The most important thing is that the state as a whole and the individual ministries and agencies, and even more so the members of such services, ministries and agencies such as yours have one overriding task: to ensure the interests of Russian citizens, their personal safety, their privacy and protect their property. The specialists, especially those working in the economic sphere, must be thoroughly familiar with economic tactics and the strategy of the Government, and must be aware that protecting property and protecting the interests of citizens in this sphere is our main task today.
This is not to say that anyone can be allowed to break the laws. Everyone – the businessmen who attended the gala meeting today, the civil servants, the police and armed forces officers – must be equal before the law. That is our main goal.
You know that recently major efforts have been exerted, including by the Interior Ministry, to put the Ministry in order. I would not like it to be a one-time campaign. This work must continue permanently.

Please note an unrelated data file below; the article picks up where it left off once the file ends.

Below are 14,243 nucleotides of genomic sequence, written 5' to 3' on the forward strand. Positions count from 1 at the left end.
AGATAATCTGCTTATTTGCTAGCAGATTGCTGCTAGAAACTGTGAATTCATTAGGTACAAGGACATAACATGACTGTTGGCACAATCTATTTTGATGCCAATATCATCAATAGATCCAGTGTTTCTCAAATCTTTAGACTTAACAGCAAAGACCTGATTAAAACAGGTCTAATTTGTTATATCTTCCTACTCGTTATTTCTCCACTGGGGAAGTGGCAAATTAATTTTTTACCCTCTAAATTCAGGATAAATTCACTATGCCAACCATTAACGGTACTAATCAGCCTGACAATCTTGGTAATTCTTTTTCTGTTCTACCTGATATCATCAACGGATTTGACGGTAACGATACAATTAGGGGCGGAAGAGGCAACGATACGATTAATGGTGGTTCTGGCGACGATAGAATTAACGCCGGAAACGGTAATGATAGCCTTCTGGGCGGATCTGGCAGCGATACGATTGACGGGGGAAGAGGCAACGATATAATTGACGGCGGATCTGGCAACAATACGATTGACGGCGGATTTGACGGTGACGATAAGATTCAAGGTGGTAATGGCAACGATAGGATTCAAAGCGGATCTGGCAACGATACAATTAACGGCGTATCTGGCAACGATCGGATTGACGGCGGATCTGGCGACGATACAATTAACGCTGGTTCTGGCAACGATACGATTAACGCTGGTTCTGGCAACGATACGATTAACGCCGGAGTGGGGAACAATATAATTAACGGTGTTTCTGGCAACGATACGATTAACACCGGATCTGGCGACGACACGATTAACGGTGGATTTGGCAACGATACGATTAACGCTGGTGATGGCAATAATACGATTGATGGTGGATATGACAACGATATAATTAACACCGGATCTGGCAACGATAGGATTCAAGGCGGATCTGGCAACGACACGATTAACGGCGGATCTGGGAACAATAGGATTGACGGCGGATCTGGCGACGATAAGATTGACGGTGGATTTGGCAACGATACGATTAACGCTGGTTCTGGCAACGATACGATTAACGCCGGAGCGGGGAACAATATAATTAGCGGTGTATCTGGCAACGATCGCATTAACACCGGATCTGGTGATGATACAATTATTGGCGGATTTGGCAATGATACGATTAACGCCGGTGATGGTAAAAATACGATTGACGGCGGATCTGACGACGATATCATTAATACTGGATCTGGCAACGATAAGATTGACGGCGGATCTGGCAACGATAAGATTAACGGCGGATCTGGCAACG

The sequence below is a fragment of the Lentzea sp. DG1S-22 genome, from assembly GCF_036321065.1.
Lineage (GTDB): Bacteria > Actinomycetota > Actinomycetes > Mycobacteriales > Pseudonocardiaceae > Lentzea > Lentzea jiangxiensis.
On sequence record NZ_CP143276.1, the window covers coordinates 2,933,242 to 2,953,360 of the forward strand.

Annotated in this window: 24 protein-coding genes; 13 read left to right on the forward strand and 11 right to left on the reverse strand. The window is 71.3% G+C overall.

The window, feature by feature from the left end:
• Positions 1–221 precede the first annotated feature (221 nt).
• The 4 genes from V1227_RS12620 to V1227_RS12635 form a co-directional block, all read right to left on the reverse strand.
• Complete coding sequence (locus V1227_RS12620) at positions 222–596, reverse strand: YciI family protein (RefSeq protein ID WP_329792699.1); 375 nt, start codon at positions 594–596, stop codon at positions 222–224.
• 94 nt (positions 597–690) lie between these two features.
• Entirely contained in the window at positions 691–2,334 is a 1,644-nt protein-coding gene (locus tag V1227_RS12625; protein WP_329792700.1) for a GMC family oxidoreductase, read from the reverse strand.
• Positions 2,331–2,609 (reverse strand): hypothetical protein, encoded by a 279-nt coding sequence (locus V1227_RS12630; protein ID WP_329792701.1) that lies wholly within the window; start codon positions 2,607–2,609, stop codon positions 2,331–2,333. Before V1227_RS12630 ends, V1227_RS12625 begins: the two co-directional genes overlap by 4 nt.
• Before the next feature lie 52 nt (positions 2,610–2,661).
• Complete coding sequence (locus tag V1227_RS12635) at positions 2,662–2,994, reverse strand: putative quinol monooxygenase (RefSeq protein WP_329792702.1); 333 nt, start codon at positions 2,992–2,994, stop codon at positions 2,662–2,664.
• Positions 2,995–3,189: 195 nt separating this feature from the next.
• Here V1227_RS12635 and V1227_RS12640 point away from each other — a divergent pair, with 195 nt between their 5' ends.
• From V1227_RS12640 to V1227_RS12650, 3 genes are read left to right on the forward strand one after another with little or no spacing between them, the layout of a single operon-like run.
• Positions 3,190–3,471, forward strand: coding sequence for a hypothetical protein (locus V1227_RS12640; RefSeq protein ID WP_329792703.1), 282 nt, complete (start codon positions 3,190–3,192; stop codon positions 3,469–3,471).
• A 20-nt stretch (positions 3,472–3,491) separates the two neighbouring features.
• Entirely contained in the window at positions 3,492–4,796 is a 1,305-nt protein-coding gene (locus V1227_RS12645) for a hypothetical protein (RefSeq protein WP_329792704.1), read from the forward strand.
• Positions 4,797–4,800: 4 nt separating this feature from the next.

In particular, I would like to stress that the activities of cleansing its own ranks, far from casting a shadow on the Ministry as a whole, on the contrary, are the most important sign of democracy in our country and the viability not only of the Interior Ministry, but of the whole state and its law enforcement system. Only a strong and confident nation can openly challenge such phenomena within its own ranks. That is the main guarantee of our common success.